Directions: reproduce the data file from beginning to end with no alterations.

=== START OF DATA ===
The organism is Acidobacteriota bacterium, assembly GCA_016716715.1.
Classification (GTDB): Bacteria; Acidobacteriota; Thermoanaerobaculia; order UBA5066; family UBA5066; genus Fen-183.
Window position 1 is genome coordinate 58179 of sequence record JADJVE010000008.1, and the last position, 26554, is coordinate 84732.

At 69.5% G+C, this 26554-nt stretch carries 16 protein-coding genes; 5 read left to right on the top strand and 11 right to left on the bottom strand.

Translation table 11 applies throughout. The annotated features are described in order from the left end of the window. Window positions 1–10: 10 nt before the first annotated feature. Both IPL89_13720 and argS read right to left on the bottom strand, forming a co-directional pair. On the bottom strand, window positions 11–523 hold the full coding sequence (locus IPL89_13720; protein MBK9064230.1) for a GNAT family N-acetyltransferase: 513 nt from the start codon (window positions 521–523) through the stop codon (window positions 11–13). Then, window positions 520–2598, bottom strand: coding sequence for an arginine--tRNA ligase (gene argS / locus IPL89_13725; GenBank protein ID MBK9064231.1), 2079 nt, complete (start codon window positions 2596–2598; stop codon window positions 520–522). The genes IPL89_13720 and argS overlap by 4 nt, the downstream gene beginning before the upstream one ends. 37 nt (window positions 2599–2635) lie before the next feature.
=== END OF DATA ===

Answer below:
The organism is Acidobacteriota bacterium, assembly GCA_016716715.1.
Classification (GTDB): Bacteria; Acidobacteriota; Thermoanaerobaculia; order UBA5066; family UBA5066; genus Fen-183.
Window position 1 is genome coordinate 58179 of sequence record JADJVE010000008.1, and the last position, 26554, is coordinate 84732.

At 69.5% G+C, this 26554-nt stretch carries 16 protein-coding genes; 5 read left to right on the top strand and 11 right to left on the bottom strand.

Translation table 11 applies throughout. The annotated features are described in order from the left end of the window. Window positions 1–10: 10 nt before the first annotated feature. Both IPL89_13720 and argS read right to left on the bottom strand, forming a co-directional pair. On the bottom strand, window positions 11–523 hold the full coding sequence (locus IPL89_13720; protein MBK9064230.1) for a GNAT family N-acetyltransferase: 513 nt from the start codon (window positions 521–523) through the stop codon (window positions 11–13). Then, window positions 520–2598, bottom strand: coding sequence for an arginine--tRNA ligase (gene argS / locus IPL89_13725; GenBank protein ID MBK9064231.1), 2079 nt, complete (start codon window positions 2596–2598; stop codon window positions 520–522). The genes IPL89_13720 and argS overlap by 4 nt, the downstream gene beginning before the upstream one ends. 37 nt (window positions 2599–2635) lie before the next feature.